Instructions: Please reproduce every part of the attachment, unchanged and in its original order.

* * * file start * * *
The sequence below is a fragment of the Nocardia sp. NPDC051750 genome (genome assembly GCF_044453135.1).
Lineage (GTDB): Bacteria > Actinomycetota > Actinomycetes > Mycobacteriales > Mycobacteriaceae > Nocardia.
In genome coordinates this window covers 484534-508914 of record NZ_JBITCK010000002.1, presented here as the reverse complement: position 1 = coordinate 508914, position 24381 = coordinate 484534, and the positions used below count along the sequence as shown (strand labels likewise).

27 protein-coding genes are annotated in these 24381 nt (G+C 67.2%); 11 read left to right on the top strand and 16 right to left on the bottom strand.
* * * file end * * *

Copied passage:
The sequence below is a fragment of the Nocardia sp. NPDC051750 genome (genome assembly GCF_044453135.1).
Lineage (GTDB): Bacteria > Actinomycetota > Actinomycetes > Mycobacteriales > Mycobacteriaceae > Nocardia.
In genome coordinates this window covers 484534-508914 of record NZ_JBITCK010000002.1, presented here as the reverse complement: position 1 = coordinate 508914, position 24381 = coordinate 484534, and the positions used below count along the sequence as shown (strand labels likewise).

27 protein-coding genes are annotated in these 24381 nt (G+C 67.2%); 11 read left to right on the top strand and 16 right to left on the bottom strand.